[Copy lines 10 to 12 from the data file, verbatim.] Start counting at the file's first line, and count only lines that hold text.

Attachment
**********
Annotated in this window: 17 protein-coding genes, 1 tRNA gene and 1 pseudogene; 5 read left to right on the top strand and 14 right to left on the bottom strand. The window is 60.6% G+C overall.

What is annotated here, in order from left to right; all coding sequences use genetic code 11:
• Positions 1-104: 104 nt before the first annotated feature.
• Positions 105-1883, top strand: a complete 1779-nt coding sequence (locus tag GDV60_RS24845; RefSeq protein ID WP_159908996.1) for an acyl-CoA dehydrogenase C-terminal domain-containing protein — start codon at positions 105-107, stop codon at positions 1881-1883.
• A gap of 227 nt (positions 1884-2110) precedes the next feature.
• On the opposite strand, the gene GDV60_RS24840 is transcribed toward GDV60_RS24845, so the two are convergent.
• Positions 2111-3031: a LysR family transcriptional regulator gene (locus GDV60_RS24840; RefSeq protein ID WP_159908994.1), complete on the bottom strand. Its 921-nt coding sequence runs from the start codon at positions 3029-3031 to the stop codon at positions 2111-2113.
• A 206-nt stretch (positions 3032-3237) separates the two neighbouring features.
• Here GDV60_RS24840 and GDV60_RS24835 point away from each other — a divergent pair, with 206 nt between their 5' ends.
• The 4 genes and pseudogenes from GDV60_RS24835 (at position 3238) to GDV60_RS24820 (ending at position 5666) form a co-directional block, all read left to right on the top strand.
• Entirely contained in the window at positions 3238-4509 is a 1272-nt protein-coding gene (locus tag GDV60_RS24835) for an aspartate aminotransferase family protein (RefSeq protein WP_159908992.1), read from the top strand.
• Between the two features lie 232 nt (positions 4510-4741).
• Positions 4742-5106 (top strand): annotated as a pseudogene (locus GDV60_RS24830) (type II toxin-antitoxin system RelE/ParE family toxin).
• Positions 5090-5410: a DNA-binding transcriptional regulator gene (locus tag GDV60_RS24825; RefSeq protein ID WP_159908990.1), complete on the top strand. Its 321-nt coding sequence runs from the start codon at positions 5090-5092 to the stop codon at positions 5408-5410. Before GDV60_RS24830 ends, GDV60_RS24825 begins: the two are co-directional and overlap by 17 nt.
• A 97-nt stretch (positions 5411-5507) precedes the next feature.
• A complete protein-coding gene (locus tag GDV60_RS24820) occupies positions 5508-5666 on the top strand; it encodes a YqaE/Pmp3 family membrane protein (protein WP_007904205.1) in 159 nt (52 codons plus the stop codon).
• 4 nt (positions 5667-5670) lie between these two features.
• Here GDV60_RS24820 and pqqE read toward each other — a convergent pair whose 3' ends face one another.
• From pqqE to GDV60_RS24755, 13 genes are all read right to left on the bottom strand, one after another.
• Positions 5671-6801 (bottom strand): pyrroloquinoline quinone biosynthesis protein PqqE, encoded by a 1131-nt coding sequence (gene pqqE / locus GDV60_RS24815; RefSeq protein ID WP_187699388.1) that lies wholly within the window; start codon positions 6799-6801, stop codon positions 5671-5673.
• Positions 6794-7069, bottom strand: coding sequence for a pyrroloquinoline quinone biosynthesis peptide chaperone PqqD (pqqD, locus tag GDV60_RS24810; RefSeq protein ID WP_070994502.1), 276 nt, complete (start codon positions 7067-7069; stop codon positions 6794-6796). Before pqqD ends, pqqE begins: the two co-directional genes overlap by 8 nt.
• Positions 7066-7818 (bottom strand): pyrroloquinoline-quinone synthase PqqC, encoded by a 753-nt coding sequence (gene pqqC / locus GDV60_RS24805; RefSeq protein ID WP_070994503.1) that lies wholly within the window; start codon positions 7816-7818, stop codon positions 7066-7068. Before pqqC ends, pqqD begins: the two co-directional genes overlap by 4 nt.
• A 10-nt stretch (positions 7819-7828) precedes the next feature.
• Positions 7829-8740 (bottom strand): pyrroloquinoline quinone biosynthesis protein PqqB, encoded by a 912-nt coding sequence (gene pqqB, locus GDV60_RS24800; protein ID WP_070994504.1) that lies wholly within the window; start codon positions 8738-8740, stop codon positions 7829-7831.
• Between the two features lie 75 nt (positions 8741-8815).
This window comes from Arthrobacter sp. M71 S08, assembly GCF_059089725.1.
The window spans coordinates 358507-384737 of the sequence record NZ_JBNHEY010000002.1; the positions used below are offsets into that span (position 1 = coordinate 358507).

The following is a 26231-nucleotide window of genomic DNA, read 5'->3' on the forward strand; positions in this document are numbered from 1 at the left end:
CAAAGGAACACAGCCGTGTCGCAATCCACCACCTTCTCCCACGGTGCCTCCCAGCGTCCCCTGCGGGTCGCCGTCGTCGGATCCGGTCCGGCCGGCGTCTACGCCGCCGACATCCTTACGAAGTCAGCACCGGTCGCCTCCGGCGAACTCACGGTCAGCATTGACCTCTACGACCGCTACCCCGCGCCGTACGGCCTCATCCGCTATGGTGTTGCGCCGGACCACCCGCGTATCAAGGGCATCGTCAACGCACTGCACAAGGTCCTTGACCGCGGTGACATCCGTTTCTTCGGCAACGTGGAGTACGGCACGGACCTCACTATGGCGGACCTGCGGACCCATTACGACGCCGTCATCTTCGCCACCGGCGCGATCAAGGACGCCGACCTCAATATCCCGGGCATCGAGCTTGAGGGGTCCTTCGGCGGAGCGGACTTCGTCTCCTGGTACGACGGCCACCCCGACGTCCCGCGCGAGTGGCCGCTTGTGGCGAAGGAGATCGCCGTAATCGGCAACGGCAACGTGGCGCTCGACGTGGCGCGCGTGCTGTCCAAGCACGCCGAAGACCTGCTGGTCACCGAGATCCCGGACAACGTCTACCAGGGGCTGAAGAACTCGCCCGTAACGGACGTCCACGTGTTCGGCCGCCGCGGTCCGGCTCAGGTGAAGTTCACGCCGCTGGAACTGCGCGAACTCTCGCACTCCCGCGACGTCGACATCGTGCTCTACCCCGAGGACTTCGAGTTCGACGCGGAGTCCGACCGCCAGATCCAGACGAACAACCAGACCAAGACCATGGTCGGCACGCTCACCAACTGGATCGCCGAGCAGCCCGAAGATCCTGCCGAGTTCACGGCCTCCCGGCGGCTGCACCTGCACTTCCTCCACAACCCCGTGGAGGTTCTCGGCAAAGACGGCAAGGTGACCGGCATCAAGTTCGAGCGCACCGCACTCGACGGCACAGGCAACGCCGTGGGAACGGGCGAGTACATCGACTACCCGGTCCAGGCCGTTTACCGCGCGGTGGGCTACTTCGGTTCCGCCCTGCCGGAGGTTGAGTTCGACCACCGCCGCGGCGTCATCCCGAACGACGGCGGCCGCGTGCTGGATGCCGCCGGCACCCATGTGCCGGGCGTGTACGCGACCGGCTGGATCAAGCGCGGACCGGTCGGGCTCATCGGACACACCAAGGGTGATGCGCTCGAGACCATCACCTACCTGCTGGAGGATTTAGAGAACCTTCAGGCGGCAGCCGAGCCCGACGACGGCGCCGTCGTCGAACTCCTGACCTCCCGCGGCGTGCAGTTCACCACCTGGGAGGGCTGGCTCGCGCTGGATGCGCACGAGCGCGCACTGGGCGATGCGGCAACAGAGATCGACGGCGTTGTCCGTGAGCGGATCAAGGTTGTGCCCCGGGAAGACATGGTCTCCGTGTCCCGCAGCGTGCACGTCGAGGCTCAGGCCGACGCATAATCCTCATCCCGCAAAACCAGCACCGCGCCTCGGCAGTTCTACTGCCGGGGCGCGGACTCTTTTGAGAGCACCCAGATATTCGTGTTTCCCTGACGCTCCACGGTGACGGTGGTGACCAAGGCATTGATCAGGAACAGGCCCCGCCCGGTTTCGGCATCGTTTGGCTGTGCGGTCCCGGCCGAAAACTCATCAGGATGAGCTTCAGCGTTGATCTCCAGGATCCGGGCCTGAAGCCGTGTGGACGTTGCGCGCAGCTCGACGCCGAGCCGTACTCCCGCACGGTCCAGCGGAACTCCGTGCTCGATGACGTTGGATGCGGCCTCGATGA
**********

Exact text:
• The 4 genes and pseudogenes from GDV60_RS24835 (at position 3238) to GDV60_RS24820 (ending at position 5666) form a co-directional block, all read left to right on the top strand.
• Entirely contained in the window at positions 3238-4509 is a 1272-nt protein-coding gene (locus tag GDV60_RS24835) for an aspartate aminotransferase family protein (RefSeq protein WP_159908992.1), read from the top strand.
• Between the two features lie 232 nt (positions 4510-4741).